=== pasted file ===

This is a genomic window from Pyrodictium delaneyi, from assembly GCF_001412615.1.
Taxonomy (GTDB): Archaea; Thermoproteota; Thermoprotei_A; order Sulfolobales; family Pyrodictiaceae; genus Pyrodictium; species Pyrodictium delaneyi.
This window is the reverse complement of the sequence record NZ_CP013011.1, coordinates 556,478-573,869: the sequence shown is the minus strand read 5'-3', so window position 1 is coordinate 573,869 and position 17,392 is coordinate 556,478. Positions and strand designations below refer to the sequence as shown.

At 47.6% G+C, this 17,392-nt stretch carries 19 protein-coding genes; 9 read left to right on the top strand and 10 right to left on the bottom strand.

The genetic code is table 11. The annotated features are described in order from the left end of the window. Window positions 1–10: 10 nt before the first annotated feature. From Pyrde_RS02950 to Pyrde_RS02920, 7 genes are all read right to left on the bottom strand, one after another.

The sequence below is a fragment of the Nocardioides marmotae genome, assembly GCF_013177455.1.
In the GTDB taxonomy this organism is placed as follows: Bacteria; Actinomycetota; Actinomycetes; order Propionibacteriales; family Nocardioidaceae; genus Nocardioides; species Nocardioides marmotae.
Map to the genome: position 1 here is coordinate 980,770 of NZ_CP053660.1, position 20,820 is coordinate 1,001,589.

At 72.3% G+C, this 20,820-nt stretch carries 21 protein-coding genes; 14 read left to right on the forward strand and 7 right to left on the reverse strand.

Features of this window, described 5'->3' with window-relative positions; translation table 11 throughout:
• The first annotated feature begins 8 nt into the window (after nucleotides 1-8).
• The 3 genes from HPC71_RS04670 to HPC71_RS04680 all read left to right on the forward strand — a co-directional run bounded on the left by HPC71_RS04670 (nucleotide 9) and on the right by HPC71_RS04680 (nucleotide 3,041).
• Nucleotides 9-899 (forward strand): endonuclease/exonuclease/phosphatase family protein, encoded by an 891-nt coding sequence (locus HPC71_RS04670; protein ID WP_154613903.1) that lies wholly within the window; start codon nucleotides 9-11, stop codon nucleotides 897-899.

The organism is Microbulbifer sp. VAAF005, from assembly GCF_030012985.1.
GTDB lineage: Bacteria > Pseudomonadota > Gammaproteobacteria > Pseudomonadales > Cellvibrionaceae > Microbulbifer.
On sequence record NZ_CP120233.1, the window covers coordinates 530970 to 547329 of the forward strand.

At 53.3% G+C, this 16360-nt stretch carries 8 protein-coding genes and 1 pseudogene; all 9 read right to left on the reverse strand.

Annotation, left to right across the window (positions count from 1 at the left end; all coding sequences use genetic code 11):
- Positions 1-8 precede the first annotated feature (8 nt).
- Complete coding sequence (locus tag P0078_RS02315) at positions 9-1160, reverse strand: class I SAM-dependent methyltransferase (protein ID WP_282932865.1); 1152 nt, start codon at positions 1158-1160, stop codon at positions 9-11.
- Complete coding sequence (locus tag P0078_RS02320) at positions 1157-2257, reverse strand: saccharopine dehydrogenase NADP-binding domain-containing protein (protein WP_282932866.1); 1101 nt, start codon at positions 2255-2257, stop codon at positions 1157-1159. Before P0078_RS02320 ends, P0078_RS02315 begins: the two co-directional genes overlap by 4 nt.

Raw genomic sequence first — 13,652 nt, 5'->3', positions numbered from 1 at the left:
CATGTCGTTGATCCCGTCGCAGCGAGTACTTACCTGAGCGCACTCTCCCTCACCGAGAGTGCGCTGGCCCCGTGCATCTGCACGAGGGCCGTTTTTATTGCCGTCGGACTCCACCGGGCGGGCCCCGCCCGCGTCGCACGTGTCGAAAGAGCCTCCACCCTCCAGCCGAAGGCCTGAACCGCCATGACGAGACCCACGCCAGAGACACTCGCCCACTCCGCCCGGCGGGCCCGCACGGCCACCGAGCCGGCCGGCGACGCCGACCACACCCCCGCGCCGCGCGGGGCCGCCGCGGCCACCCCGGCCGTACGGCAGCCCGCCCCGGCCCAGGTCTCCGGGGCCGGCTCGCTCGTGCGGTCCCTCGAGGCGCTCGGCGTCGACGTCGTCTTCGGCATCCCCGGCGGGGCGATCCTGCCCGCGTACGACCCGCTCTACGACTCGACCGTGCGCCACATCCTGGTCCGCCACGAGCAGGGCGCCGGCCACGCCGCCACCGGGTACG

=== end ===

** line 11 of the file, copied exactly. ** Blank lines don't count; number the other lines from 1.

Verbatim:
• The first annotated feature begins 8 nt into the window (after nucleotides 1-8).